In a preferred embodiment, one or more dienes are present in the polyethylene at up to 10 wt %, preferably at 0.00001 wt % to 2 wt %, preferably 0.002 wt % to 1 wt %, even more preferably 0.003 wt % to 0.5 wt %, based upon the total weight of the polyethylene. In some embodiments, diene is added to the polymerization in an amount of from an upper limit of 500 ppm, 400 ppm, or 300 ppm to a lower limit of 50 ppm, 100 ppm, or 150 ppm.

Preferred ethylene copolymers useful herein are preferably a copolymer comprising at least 50 wt % ethylene and having up to 50 wt %, preferably 1 wt % to 35 wt %, even more preferably 1 wt % to 6 wt % of a C3 to C20 comonomer, preferably a C4 to C8 comonomer, preferably hexene or octene, based upon the weight of the copolymer. Preferably these polymers are metallocene polyethylenes (mPEs).

Useful mPE homopolymers or copolymers may be produced using mono- or bis-cyclopentadienyl transition metal catalysts in combination with an activator of alumoxane and/or a non-coordinating anion in solution, slurry, high pressure or gas phase. The catalyst and activator may be supported or unsupported and the cyclopentadienyl rings may be substituted or unsubstituted.

In one embodiment, the film described herein may further comprise in the coating layer an LDPE (as a polyethylene defined herein). The LDPEs that are useful in the films described herein are ethylene based polymers produced by free radical initiation at high pressure in a tubular or autoclave reactor as well known in the art. The LDPEs have a medium to broad MWD determined according to the procedure disclosed herein of higher than 4, preferably from 5 to 40, and a high level of long chain branching as well as some short chain branching. The density is generally greater than 0.910 g/cm3 and is preferably from 0.920 to 0.940 g/cm3. The MI may be less than 0.55 or 0.45 g/10 min. In the present invention, the coating layer may contain more than one type of LDPE.

The LDPE in the coating layer of the film described herein is present in an amount of from about 1 to about 10 wt %, for example, about 1 wt %, about 2 wt %, about 3 wt %, about 4 wt %, about 5 wt %, about 6 wt %, about 7 wt %, about 8 wt %, about 9 wt %, about 10 wt %, or in the range of any combination of the values recited herein, based on total weight of polymer in the coating layer.

Additives

The coating layer of the film described herein may also contain various additives as generally known in the art. Examples of such additives include an anti-ultraviolet agent, a color agent, an antioxidant, a thermal stabilizer, a flame retardant, a slip agent, an antiblock, a filler, a processing aid, a crosslinking catalyst, and a foaming agent, etc., and combinations thereof. Especially, the film described herein may further comprise in the coating layer functional additives suitable for particular tarpaulin applications, for example, wetting and dispersing additives. Preferably, the additives may each individually present in an amount of about 0.01 wt % to about 50 wt %, or about 0.1 wt % to about 15 wt %, or from 1 wt % to 10 wt %, based on total weight of the film layer.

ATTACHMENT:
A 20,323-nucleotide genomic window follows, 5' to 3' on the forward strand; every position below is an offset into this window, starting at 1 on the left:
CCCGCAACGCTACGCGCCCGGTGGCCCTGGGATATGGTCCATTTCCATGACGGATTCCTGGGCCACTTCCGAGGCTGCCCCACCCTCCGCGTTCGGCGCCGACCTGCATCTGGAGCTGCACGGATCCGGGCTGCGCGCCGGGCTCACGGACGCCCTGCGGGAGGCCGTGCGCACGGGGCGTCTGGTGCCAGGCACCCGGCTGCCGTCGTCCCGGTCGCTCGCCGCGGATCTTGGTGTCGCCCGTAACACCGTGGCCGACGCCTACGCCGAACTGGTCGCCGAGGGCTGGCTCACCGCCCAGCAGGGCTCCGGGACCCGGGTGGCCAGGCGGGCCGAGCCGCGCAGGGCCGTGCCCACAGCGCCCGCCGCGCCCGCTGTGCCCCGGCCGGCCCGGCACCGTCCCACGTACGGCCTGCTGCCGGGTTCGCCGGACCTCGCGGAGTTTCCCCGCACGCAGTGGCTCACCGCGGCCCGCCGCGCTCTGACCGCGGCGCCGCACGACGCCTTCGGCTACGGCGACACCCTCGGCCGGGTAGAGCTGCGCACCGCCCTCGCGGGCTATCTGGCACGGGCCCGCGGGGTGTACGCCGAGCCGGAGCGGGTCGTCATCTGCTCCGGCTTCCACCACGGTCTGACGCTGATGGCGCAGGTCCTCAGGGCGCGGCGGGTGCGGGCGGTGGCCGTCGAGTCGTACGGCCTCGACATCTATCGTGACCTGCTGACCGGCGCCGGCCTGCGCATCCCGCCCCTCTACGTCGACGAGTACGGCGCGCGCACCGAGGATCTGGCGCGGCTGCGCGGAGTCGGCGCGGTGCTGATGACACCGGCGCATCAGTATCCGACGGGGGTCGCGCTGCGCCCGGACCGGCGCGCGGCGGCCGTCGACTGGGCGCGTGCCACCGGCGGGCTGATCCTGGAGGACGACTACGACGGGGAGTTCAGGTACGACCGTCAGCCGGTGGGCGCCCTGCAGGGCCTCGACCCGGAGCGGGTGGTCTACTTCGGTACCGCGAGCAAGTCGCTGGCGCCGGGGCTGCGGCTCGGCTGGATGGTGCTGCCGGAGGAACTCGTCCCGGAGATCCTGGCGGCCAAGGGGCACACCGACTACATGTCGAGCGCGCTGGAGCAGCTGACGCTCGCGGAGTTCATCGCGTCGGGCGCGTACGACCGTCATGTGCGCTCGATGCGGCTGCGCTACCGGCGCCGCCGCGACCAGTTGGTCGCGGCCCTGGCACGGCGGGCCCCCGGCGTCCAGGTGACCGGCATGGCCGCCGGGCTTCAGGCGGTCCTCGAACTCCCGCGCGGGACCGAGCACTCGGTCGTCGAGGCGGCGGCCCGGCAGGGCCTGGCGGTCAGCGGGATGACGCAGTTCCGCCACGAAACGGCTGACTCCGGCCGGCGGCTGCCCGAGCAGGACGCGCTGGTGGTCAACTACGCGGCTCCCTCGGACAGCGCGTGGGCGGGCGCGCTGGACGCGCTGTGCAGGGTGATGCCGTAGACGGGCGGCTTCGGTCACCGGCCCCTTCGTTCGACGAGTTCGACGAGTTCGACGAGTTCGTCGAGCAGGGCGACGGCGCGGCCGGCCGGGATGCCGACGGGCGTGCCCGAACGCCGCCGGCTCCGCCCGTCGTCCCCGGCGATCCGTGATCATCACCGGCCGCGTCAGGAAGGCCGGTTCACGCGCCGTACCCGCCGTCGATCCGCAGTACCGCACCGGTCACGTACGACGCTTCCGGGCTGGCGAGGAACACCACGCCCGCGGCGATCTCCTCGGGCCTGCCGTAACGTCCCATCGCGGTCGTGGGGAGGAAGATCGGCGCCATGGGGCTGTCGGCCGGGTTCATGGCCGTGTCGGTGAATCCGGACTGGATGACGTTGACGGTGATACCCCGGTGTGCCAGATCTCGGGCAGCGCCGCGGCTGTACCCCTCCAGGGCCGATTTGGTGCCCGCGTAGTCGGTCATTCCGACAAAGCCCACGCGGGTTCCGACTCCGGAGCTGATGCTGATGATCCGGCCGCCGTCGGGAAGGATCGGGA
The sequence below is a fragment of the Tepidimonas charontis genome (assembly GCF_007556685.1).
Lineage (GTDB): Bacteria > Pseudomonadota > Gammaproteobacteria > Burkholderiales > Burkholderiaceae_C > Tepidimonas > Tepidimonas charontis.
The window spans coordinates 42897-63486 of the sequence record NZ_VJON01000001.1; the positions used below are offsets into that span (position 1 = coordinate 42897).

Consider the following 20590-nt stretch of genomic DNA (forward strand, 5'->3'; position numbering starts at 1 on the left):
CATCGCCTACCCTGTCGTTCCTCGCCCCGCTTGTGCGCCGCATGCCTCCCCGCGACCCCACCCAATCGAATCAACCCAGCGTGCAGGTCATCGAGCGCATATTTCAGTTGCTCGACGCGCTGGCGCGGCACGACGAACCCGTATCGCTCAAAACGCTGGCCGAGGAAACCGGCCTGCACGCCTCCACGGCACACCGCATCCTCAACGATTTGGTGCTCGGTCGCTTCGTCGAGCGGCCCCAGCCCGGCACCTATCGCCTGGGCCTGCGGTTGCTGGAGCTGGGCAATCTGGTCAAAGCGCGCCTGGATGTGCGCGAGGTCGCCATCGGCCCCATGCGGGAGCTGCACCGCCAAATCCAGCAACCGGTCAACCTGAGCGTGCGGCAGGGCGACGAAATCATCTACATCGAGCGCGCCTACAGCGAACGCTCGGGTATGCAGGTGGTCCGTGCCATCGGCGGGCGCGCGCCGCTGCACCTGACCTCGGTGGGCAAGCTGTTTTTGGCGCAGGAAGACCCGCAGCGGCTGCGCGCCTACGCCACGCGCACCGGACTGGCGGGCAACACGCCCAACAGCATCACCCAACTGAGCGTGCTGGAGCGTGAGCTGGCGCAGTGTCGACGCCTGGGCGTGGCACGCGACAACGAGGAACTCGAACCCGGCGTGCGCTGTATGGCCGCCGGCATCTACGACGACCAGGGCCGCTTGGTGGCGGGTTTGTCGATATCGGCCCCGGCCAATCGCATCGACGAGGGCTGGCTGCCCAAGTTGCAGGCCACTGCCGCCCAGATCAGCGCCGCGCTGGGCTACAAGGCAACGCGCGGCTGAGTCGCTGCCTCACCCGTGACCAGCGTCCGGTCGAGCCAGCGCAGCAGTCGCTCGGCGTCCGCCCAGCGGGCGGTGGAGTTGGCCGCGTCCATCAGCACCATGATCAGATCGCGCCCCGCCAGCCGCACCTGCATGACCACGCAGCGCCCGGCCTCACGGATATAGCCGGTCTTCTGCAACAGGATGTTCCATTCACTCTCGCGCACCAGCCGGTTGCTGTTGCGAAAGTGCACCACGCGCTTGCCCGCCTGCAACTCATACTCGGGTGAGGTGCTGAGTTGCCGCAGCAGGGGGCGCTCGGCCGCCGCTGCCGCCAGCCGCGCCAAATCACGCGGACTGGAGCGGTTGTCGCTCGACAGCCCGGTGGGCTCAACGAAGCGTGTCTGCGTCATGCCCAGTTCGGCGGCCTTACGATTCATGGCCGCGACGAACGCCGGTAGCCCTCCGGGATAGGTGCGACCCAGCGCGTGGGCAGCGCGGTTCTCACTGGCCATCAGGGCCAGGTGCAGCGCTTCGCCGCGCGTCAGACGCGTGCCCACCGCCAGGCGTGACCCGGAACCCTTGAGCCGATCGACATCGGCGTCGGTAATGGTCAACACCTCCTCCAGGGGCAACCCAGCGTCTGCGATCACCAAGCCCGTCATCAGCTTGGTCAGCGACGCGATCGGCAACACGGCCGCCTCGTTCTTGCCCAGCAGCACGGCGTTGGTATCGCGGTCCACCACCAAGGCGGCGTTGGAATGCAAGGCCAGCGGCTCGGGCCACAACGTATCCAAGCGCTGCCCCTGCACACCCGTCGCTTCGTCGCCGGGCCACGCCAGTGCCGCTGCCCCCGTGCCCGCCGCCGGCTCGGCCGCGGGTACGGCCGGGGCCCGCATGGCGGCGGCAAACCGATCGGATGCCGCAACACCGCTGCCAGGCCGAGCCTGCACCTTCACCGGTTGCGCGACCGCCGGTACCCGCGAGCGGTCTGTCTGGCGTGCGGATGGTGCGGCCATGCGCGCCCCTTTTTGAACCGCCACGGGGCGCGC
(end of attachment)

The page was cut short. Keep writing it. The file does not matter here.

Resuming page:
Any additive useful for the multilayer film may be provided separately or together with other additive(s) of the same or a different type in a pre-blended masterbatch, where the target concentration of the additive is reached by combining each neat additive component in an appropriate amount to make the final composition.

In a preferred embodiment, the coating layer of the film described herein comprises at least one of an anti-ultraviolet agent and a color masterbatch, particularly in an amount of from about 7 to about 10 wt %, for example, about 7 wt %, 7.5 wt %, 8 wt %, 8.5 wt %, 9 wt %, 9.5 wt %, or 10 wt %, based on total weight of the coating layer.

Film Structures

The film according to the present invention may further comprise additional layer(s), which may be any layer typically included in multilayer film constructions. For example, the additional layer(s) may be made from:

1. Polyolefins. Preferred polyolefins include homopolymers or copolymers of C2 to C40 olefins, preferably C2 to C20 olefins, preferably a copolymer of an α-olefin and another olefin or α-olefin (ethylene is defined to be an α-olefin for purposes of this invention). Preferably homopolyethylene, homopolypropylene, propylene copolymerized with ethylene and/or butene, ethylene copolymerized with one or more of propylene, butene or hexene, and optional dienes. Preferred examples include thermoplastic polymers such as ultra-low density polyethylene, very low density polyethylene, linear low density polyethylene, low density polyethylene, medium density polyethylene, high density polyethylene, polypropylene, isotactic polypropylene, highly isotactic polypropylene, syndiotactic polypropylene, random copolymer of propylene and ethylene and/or butene and/or hexene, elastomers such as ethylene propylene rubber, ethylene propylene diene monomer rubber, neoprene, and compositions of thermoplastic polymers and elastomers, such as, for example, thermoplastic elastomers and rubber toughened plastics.